Successive Governments have presided over a fall in England’s housebuilding programme, which has resulted in a chronic shortage of housing. Housing completions over the past few decades have declined dramatically, falling from a peak of around 350,000 per annum in 1968 to just under 125,000 for the year 2014-15, according to the latest Department for Communities and Local Government (DCLG) figures.
Figure 1: Housing Completions in England [1946 – 2012]
Source: House of Commons Library
Increased demand for housing in England will require 245,000 to 250,000 completions a year from 2011 to 2031, according to the Town and Country Planning Association. This rate of building would merely satisfy future demands for housing. However, housebuilding since 2011 has not kept pace with this minimum requirement, with an estimated under-delivery of 400,000 homes from 2010/11 to 2013/14 – meaning that the building rate is less than half what is required.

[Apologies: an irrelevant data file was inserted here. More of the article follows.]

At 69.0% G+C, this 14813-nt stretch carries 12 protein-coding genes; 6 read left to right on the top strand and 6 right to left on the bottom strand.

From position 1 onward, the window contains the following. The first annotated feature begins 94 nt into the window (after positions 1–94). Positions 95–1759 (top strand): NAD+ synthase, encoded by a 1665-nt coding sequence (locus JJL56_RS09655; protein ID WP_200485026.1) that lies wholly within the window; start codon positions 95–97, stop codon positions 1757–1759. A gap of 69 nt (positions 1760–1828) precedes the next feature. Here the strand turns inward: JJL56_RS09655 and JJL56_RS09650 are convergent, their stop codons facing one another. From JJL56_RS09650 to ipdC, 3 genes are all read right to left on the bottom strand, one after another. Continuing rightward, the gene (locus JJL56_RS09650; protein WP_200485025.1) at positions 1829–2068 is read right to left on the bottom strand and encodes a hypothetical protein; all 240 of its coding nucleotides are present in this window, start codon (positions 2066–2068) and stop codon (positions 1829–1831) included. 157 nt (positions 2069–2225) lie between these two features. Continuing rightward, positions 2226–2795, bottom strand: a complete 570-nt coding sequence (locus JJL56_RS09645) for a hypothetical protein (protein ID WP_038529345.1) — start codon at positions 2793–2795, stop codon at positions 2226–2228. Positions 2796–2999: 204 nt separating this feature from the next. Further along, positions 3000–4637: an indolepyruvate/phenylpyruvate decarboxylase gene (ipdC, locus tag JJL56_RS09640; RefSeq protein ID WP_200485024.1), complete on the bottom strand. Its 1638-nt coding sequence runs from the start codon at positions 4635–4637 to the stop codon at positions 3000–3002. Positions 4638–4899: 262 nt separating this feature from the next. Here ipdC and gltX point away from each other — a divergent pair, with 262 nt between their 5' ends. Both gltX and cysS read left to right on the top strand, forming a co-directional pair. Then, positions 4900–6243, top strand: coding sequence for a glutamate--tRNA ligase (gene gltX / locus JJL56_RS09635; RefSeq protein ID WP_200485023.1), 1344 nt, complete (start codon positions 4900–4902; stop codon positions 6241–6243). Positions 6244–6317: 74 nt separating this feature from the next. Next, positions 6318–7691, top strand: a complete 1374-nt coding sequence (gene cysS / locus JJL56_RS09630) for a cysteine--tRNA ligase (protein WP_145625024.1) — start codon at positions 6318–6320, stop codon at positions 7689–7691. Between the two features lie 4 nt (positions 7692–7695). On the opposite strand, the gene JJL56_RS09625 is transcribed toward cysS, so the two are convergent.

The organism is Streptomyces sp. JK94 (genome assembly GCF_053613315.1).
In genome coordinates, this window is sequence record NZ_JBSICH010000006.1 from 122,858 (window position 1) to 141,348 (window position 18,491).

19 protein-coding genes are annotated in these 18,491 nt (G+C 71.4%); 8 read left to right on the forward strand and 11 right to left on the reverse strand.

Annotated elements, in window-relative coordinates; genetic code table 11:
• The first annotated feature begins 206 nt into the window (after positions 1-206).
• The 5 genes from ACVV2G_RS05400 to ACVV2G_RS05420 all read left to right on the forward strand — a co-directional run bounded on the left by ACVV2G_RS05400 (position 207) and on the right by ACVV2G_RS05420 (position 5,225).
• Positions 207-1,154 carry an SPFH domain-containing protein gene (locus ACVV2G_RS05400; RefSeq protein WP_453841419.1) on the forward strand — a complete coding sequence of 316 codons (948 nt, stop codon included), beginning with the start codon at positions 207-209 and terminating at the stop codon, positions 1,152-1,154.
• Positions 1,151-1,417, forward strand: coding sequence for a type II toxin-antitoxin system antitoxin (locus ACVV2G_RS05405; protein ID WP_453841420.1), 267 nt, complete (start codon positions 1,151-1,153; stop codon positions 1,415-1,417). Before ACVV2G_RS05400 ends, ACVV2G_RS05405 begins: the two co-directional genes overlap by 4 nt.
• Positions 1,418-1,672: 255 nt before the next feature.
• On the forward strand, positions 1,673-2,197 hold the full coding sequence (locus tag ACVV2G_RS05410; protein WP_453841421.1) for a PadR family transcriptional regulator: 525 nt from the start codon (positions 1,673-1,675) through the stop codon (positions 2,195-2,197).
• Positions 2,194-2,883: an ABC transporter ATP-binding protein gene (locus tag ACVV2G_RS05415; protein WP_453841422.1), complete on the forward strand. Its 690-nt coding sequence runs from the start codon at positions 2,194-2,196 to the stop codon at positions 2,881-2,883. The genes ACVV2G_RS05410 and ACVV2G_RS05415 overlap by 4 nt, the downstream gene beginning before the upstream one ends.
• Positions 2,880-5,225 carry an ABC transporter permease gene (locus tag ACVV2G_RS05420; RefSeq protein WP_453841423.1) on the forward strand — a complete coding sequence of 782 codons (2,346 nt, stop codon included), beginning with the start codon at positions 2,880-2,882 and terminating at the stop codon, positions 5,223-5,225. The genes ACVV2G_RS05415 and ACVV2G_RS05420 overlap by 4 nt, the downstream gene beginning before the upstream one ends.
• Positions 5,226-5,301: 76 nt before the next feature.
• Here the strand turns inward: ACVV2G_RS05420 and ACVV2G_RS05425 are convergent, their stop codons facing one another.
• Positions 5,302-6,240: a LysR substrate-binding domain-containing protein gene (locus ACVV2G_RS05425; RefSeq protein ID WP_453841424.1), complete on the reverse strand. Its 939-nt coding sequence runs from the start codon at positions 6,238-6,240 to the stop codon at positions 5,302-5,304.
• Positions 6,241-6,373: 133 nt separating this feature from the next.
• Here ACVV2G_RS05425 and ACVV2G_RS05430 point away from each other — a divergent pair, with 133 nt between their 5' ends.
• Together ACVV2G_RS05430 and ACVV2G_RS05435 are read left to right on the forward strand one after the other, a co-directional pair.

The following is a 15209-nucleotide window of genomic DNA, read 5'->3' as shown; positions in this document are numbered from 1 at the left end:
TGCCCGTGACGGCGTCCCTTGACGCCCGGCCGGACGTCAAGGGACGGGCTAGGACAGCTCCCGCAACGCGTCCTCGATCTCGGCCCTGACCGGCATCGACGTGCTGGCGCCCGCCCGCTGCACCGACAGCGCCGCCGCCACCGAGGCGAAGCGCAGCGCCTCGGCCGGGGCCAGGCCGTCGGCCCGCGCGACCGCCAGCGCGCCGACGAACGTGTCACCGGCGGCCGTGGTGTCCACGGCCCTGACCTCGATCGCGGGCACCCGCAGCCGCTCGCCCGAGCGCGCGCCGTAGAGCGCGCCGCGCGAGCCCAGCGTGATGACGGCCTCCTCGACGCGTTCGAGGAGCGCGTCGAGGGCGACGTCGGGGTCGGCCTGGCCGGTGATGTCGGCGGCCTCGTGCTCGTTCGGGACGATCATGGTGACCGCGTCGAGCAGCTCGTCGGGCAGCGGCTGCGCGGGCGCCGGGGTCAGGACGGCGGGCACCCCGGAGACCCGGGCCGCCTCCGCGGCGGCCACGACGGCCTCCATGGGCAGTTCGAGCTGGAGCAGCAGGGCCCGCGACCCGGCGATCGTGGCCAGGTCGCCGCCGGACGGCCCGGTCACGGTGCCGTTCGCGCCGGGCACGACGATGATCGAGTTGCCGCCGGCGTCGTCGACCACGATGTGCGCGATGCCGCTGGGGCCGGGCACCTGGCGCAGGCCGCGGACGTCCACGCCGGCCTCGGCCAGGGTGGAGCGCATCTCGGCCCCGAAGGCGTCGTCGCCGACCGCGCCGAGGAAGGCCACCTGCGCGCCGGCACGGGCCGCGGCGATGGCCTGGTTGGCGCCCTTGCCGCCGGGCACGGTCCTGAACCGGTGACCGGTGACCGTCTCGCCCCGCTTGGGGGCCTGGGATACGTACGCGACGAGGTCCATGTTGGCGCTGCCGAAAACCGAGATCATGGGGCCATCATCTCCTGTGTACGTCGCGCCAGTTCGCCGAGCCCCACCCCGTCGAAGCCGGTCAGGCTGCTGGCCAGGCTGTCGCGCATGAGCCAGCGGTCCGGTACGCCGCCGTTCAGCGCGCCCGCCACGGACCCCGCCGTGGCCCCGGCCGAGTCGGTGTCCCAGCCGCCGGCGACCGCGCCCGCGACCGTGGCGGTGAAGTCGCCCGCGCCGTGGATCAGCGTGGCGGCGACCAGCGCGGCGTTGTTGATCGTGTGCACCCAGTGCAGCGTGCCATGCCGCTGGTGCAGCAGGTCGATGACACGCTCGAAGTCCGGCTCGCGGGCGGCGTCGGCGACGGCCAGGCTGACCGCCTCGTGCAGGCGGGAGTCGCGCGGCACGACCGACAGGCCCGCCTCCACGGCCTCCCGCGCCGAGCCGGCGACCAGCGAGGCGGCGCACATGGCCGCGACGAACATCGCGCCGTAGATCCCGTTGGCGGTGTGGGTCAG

If the Government sought to alleviate strains in the housing system, the number of annual completions would need to reach 320,000 homes a year, according to the Home Builders Federation. This level of building has only been achieved in four years since World War Two.